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How To Build A Better Parent

No one likes to be told what to do. (Just ask a toddler if you don’t believe me.) But that hasn’t stopped anyone and everyone from proclaiming that you are not raising your children in the correct manner. There are books which chastise you for not being more French or feline. Newsstands are chock full of glossy instructional manuals. There was a time when parenting articles were bundled with home economics and fashion articles in ladies’ magazines. That will no longer do. The magazine industry (in all its floundering glory) has produced copious parenting titles. One needn’t purchase a magazine or book however; simply turn on the computer and enter the blogosphere/chat rooms/message boards that long to be heard.

Of course many of these sites are less interested in telling you what to do and much more concerned with daily affirmation. Are you having some doubt about sleeping in the same bed as your baby? Fear not, there are thousands of people out there poised to support your decision. Does using a pacifier make you feel less than? Give it 10 seconds, and someone will vote you virtual mother of the year.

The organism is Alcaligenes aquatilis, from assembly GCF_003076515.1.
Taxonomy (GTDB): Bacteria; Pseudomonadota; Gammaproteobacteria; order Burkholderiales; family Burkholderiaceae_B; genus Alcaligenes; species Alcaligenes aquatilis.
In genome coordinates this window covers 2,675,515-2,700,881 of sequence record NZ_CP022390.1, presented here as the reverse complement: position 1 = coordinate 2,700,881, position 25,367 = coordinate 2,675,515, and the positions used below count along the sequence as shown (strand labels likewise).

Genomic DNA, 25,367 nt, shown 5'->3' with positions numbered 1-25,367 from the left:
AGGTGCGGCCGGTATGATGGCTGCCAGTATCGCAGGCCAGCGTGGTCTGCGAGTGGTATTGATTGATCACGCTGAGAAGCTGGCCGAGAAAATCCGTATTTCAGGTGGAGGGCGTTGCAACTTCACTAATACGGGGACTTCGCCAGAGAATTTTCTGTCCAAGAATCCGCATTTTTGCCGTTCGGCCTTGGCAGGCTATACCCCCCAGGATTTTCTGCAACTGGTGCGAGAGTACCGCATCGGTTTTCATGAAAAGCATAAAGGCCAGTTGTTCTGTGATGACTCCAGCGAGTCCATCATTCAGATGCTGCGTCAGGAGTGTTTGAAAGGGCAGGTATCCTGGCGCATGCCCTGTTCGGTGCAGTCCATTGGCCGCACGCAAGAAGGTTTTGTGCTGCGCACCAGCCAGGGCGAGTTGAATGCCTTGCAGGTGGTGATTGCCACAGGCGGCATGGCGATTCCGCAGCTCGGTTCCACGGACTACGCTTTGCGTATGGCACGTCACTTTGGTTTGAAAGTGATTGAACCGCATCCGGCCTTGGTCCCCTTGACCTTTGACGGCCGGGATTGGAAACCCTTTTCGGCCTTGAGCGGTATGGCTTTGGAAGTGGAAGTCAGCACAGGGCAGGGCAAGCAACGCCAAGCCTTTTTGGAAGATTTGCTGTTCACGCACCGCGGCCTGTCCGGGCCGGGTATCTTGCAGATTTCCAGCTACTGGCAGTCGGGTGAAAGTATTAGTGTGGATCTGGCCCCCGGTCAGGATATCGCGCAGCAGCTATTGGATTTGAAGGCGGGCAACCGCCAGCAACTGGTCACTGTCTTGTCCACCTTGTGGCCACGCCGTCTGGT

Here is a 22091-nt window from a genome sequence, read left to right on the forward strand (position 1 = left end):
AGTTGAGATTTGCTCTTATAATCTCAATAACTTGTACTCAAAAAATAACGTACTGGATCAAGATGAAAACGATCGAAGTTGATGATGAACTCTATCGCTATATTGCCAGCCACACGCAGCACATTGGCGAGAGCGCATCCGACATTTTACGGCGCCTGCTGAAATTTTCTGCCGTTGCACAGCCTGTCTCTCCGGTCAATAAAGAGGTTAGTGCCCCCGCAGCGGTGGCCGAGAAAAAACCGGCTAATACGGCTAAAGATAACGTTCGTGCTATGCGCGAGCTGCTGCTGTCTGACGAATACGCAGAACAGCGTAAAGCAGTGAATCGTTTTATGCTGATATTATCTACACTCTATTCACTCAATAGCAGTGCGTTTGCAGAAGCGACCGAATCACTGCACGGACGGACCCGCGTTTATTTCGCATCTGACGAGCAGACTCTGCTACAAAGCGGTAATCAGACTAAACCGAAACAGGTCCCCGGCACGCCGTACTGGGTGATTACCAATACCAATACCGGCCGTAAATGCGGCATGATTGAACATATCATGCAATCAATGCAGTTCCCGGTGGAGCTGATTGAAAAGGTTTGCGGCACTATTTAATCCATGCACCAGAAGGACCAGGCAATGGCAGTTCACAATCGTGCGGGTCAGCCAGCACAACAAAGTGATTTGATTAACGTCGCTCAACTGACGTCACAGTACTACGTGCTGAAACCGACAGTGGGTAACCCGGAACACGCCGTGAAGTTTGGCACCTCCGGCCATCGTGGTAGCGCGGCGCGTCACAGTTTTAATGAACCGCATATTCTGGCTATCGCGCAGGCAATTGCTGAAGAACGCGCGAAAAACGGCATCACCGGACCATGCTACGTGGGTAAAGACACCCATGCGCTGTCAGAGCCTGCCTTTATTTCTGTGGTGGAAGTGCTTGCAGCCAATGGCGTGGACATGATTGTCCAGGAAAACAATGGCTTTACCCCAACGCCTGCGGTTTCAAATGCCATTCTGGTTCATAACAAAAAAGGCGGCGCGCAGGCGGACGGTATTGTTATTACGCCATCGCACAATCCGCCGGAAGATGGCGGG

Let’s face it, there’s a lot of noise out there. There are as many people lining up to cut you down, as there are to boost you up. Parenting is a lonely job. There is no boss to hand out an “atta girl” there are no annual reviews or even colleagues. There are hundreds of tiny (and not so tiny) decisions you must make at all times. A little person, even a verbal little person, cannot offer much feedback as to how you’re doing. It takes a village just to quell the loneliness. So naturally, we’re disposed to hearing the chatter (by the end of the day the chatter of adults sounds like a freaking symphony to our ears!) But if there’s any danger in our weakened state, it is that we often only hear what we want to hear. If we are sleep deprived (and shower deprived) and are still being woken up every 3-4 hours by a three month old, we want to hear that we are and will be okay. We probably do not want to hear that we have to let the baby learn to self-comfort. We can’t bear the idea of listening to the baby cry itself back to sleep once let alone every night for a week. Just tell us that we’ll live through this. Well, you will, of course you will, but parenting isn’t really about our survival it’s about helping children grown into healthy, happy, strong adults. However it’s easy to lose sight of that when you haven’t slept for three months.